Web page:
Creating Careers for Women: Gender and the Historical Profession after 1969

AHA Session 168
Saturday, January 5, 2019: 10:30 AM-12:00 PM
Continental A (Hilton Chicago, Lobby Level)
Susan K. Kent, University of Colorado Boulder
William Chafe, Duke University
Kathleen Neils Conzen, University of Chicago
Nupur Chaudhuri, Texas Southern University
Isabel V. Hull, Cornell University

Session Abstract

1969 marked the end of one phase of civil rights activism and the beginning of the next, as women who had worked in nuclear disarmament, African-American civil rights, farm workers movements, and anti-war activism organized as feminists and pushed for equal access to professional work. This included university professorships, jobs that women had trained for since the end of the nineteenth century but were not – with rare exceptions – able to convert to careers as tenured university faculty. In the historical profession, while women taught at the college and university level, too often they were employed as instructors or lecturers, and hired when their husbands were appointed to tenure-track positions. The access of women of color to the tenure track was even more constricted by racism; while lesbians were often well advised to not share their personal lives with colleagues or students.

Yet by 1969 social movements that had often been born and nurtured on campus were transforming university workplaces: the admission of women as undergraduates to prestigious, formerly all-male colleges and universities; the creation of African-American, and then Women’s Studies, curricula; and advances in anti-discrimination law meant that women were promoted to the tenure track from instructorships, were recruited to diversify all-male departments and traditional curricula, and were sought after as potential mentors to a rising generation of female graduate and undergraduate students who, by the 1970s, saw new opportunities opening to them in all professional fields.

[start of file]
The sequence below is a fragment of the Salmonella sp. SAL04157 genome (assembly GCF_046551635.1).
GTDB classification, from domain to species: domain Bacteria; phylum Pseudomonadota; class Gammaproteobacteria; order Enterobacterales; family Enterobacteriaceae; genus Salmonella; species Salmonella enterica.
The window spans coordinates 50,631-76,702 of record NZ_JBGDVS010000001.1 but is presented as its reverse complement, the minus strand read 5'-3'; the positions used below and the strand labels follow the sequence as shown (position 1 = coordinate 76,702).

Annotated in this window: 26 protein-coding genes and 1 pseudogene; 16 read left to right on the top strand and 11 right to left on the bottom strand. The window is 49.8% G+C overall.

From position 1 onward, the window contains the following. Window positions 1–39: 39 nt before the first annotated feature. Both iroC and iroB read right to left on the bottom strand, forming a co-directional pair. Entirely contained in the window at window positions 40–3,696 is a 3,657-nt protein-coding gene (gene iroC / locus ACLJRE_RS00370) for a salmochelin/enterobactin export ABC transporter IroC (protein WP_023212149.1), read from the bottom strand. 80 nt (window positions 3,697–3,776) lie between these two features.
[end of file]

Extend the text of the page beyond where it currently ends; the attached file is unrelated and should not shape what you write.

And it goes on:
In this session, we will reflect on the challenges of those early years a half century later, how the hiring of women changed the university workplace, and why a gender and racially integrated university mattered to other kinds of commitments: publicly engaged scholarship, the transformation of curriculum, re-imagining hiring norms, and the creation of new knowledge. Topics might include:

  • The role of men as change resistors, or as mentors who helped women overcome barriers to their success; and the role of white scholars who worked to create anti-racist spaces that nurtured women of color;
  • Homophobia, racism, ageism, class discrimination, anti-Semitism and other barriers to hiring and promotion;
  • Questions of family and home; the “two-body problem;” and commuting;
  • Curricular transformation, the creation of new fields, and the identification of specific bodies with specific forms of knowledge;
  • The role of formal institutions – professional associations, institutes and centers, and granting agencies -- in promoting or frustrating women’s careers; and the role of informal institutions, such as seminars, study and consciousness-raising groups in promoting women’s scholarship and careers.
  • The advancement of women to administrative roles, such as presidencies, provostships, and foundations, that made resources available for the advancement of female scholars more generally.
  • The transformation of ”women’s history” into the history of gender and sexuality, and the impact on scholarship as gender binaries give way to complex, multi-valent definitions of who a “woman” is.
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